When executive leaders practice working in the same way as everyone else, it sends an important message to employees about the organization’s commitment to the new agile workplace strategy. When leaders choose to work in an open plan area instead of a private office, they also have the opportunity to see and hear first-hand what’s happening, and to participate in collaborative efforts.
3. Recruit the right champions
In addition to managers, it’s important to find champions throughout the organization who can encourage others and act as evangelists for the new way of working.
Every business unit has extroverts who thrive on working in a team environment and can’t wait to move to the new agile workplace and do away with formal meeting processes. Get those people on the team and involved in the planning process. If possible, invite them to participate in a pilot program, then ask them to spread the word about their experience.
As the transition happens, those champions will be the people creating opportunities to collaborate with others. Little by little, new behaviors become routine and people find themselves working together more often and with better results.
4. Help people get to know one another
In a traditional office setting, people sit near the same co-workers every day. In the agile workplace with non-assigned seating, employees sit near someone new each day. At first, they may be less reluctant to reach out to someone they don’t know and ask a question or ask for input on a work project.
“When people don’t even know each other, they are reluctant to confront someone about how they are using the space, let alone start a conversation about a work project,” says Caroline.
Solve that problem by creating more opportunities for employees to get to know each other, such as group lunches and social gatherings. That’s another great reason to include some fun features in your office design, like great kitchens, cafes, workout spaces and relaxation areas: these all encourage people to meet other employees that they would not otherwise interact with.
5. Challenge ingrained behaviors
Some corporate “habits” are downright contrary to collaboration, such as the tendency to schedule all meetings weeks in advance. Break down these behaviors with education and with top-down modeling. Instead, encourage practices like incorporating brainstorming into each project.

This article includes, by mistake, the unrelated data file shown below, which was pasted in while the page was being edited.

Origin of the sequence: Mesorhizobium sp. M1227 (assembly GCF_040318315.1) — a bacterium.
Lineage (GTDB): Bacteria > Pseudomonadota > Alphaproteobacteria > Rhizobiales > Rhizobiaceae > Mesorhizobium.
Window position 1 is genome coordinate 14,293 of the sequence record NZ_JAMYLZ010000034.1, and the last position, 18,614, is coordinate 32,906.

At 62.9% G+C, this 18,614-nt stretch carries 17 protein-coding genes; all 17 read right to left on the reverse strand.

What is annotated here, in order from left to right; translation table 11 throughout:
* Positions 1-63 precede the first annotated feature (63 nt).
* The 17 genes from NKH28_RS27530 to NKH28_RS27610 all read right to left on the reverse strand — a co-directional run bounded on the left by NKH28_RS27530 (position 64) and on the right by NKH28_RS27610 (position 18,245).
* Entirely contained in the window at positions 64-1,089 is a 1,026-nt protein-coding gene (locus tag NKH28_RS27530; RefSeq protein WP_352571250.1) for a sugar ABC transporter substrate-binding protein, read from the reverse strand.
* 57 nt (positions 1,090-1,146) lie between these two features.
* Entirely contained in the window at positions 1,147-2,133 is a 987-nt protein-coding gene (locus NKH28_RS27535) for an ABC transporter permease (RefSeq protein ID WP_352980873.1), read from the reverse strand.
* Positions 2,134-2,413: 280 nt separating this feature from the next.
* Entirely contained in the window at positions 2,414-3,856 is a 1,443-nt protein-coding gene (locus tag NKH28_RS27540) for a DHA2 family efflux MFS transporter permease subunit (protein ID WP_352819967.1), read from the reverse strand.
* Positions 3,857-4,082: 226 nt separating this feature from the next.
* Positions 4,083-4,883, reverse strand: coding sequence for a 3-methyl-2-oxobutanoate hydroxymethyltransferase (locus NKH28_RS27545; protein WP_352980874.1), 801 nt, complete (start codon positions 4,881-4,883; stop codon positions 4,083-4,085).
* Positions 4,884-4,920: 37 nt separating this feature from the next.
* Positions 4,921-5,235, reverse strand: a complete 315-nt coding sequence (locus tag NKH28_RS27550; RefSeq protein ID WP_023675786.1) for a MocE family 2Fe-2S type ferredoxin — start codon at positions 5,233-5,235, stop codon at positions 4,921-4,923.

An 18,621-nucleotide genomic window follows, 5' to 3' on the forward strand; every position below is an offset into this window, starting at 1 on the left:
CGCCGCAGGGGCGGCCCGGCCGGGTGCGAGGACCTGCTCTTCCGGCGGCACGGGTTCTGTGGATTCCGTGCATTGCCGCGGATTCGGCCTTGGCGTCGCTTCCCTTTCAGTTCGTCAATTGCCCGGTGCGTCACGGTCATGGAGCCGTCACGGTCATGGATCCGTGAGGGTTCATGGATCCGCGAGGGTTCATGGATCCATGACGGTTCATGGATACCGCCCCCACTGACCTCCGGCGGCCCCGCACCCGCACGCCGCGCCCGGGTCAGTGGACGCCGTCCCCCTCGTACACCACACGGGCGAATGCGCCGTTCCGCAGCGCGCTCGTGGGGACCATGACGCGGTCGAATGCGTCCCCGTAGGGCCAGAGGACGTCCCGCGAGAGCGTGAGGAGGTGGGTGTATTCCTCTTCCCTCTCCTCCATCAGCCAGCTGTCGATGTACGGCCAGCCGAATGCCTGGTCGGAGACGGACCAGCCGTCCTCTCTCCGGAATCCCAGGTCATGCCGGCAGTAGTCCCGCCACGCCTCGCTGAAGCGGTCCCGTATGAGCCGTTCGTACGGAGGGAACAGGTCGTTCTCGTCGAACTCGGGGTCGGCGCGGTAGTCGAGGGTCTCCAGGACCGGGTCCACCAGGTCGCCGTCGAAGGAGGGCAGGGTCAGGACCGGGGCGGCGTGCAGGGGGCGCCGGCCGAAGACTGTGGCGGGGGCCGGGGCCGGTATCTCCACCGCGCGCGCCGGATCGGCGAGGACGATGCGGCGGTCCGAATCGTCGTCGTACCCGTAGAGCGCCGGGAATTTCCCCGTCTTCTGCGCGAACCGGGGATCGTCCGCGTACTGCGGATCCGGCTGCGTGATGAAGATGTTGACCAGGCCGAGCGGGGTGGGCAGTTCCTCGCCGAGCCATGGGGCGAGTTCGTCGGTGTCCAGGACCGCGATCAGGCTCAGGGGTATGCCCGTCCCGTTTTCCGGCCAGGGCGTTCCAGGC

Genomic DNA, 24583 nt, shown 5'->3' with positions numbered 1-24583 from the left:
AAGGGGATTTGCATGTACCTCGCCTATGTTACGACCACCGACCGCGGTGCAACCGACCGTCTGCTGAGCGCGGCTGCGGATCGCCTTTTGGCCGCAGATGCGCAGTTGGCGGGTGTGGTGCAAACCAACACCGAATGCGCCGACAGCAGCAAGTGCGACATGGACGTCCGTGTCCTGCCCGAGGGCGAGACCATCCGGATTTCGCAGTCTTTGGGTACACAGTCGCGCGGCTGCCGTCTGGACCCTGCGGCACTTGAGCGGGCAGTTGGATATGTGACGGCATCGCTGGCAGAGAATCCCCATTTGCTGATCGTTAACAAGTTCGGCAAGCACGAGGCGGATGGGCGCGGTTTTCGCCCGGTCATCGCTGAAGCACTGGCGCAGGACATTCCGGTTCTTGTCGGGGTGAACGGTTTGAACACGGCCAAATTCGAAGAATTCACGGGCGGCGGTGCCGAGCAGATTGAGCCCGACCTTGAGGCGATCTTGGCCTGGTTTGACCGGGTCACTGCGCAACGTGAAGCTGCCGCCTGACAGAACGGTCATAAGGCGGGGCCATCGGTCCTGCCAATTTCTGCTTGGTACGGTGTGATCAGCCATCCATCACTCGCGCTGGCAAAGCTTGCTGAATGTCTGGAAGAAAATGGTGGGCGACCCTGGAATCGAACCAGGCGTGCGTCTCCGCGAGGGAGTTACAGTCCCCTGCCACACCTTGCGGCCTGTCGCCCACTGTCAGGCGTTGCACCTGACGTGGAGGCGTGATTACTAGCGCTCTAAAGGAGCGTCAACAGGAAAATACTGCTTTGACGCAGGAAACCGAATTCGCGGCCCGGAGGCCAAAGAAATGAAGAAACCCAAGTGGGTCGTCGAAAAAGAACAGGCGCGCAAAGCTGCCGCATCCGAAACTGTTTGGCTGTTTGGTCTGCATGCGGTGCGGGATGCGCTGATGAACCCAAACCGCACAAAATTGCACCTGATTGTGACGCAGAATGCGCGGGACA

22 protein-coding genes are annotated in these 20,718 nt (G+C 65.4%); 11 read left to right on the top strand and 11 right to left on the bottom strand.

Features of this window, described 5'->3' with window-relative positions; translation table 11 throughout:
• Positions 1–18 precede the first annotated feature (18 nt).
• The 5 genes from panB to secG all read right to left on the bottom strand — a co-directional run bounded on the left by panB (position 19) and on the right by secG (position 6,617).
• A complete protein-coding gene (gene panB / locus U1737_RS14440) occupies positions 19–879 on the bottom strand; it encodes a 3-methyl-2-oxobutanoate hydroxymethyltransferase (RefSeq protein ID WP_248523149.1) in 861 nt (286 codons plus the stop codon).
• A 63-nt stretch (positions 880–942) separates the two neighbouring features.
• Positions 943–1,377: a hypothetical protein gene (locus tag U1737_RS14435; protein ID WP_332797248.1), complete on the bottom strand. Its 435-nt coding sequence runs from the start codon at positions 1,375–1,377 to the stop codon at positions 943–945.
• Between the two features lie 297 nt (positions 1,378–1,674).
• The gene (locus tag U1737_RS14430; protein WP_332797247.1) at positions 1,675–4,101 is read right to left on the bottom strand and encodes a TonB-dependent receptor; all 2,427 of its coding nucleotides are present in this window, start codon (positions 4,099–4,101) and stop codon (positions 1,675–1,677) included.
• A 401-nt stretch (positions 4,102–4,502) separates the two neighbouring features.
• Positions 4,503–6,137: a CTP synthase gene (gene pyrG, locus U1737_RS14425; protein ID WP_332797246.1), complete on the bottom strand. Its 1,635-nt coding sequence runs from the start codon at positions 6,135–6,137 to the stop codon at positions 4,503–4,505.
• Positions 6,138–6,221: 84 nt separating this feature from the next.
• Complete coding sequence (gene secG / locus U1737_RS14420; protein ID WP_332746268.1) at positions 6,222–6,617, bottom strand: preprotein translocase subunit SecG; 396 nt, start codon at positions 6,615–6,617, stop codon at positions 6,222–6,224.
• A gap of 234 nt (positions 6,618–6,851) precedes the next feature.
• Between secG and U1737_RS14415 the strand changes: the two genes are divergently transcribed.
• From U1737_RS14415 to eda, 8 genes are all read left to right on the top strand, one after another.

6. Build collaboration into performance measurement
Work with HR to identify ways that managers can assess an employee’s collaborative performance. When they know they are getting credit for their ideas and their contribution to a team effort, people are much more likely to get on the collaboration bandwagon.
7. Build on the culture you already have
What’s important and influential in your current culture? Try to find a way to leverage that and educate people on how collaborating in the new agile workplace can help them achieve their goals.
“Look at the drivers in the business and what the current climate is like, and complement those existing strategies so it doesn’t feel like you’re reinventing the wheel,” says Boyce.
8. Make your agile workplace design work for employees
It’s true that the right agile workplace design may not be enough to drive collaboration on its own. However, if you get the design wrong, that can certainly be enough to prevent people from working together. In fact, you can even hurt productivity when you don’t provide the right mix of work spaces and people-to-seats ratios needed by each team.
Here are some strategies to make sure you get it right:
- Take the time to get to know how people work and what they need. That means not only asking business units what they need in the agile workplace, but also spending time observing how they work and who they work with.
- Research industry & competitive trends, and look for guidance from experts in designing the agile workplace. “This helps you go above and beyond to provide improvements that employees don’t even know they want yet,” says Caroline.
- Implement technology that provides a source of accurate data to help you make better decisions. Technology such as occupancy sensors and modern workplace management software help you learn how space is used in reality as opposed to on paper. That data can also power wayfinding tools that enhance employees’ experience with the agile workplace.
Choosing the right technology to power your move to the agile workplace can be complex. It’s essential to choose not only the right tools, but also ones that can be integrated to get the most benefit from the data.